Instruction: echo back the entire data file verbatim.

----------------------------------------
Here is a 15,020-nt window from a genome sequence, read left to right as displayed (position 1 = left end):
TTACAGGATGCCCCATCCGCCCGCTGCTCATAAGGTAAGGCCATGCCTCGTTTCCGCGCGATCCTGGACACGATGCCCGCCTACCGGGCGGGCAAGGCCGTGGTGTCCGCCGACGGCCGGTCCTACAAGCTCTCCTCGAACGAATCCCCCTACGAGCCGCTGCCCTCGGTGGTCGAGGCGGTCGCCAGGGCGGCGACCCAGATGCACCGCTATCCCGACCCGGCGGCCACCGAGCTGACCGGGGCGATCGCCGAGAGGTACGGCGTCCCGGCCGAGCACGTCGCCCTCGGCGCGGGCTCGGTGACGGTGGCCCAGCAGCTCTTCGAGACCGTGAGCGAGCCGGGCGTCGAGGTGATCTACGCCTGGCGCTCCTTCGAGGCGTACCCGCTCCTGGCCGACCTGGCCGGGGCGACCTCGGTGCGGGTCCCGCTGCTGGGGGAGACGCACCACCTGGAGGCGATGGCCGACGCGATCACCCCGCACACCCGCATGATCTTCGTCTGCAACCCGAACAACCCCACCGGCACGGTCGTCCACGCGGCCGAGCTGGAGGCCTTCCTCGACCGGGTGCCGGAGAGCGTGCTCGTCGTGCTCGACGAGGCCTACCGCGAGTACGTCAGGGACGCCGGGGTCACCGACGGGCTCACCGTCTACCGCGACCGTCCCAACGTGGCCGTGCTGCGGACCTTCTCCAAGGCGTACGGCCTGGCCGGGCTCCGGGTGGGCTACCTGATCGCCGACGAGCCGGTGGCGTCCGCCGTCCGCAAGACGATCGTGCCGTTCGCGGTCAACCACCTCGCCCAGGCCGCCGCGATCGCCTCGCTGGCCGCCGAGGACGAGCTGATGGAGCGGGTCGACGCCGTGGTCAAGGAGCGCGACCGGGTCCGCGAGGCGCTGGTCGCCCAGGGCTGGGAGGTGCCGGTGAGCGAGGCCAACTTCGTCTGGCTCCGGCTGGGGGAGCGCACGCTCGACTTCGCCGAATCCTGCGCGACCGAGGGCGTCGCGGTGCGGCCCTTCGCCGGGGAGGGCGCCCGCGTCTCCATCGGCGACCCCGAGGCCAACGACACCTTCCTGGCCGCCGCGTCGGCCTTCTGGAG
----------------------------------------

Here is a 15,020-nt window from a genome sequence, read left to right as displayed (position 1 = left end):
TTACAGGATGCCCCATCCGCCCGCTGCTCATAAGGTAAGGCCATGCCTCGTTTCCGCGCGATCCTGGACACGATGCCCGCCTACCGGGCGGGCAAGGCCGTGGTGTCCGCCGACGGCCGGTCCTACAAGCTCTCCTCGAACGAATCCCCCTACGAGCCGCTGCCCTCGGTGGTCGAGGCGGTCGCCAGGGCGGCGACCCAGATGCACCGCTATCCCGACCCGGCGGCCACCGAGCTGACCGGGGCGATCGCCGAGAGGTACGGCGTCCCGGCCGAGCACGTCGCCCTCGGCGCGGGCTCGGTGACGGTGGCCCAGCAGCTCTTCGAGACCGTGAGCGAGCCGGGCGTCGAGGTGATCTACGCCTGGCGCTCCTTCGAGGCGTACCCGCTCCTGGCCGACCTGGCCGGGGCGACCTCGGTGCGGGTCCCGCTGCTGGGGGAGACGCACCACCTGGAGGCGATGGCCGACGCGATCACCCCGCACACCCGCATGATCTTCGTCTGCAACCCGAACAACCCCACCGGCACGGTCGTCCACGCGGCCGAGCTGGAGGCCTTCCTCGACCGGGTGCCGGAGAGCGTGCTCGTCGTGCTCGACGAGGCCTACCGCGAGTACGTCAGGGACGCCGGGGTCACCGACGGGCTCACCGTCTACCGCGACCGTCCCAACGTGGCCGTGCTGCGGACCTTCTCCAAGGCGTACGGCCTGGCCGGGCTCCGGGTGGGCTACCTGATCGCCGACGAGCCGGTGGCGTCCGCCGTCCGCAAGACGATCGTGCCGTTCGCGGTCAACCACCTCGCCCAGGCCGCCGCGATCGCCTCGCTGGCCGCCGAGGACGAGCTGATGGAGCGGGTCGACGCCGTGGTCAAGGAGCGCGACCGGGTCCGCGAGGCGCTGGTCGCCCAGGGCTGGGAGGTGCCGGTGAGCGAGGCCAACTTCGTCTGGCTCCGGCTGGGGGAGCGCACGCTCGACTTCGCCGAATCCTGCGCGACCGAGGGCGTCGCGGTGCGGCCCTTCGCCGGGGAGGGCGCCCGCGTCTCCATCGGCGACCCCGAGGCCAACGACACCTTCCTGGCCGCCGCGTCGGCCTTCTGGAG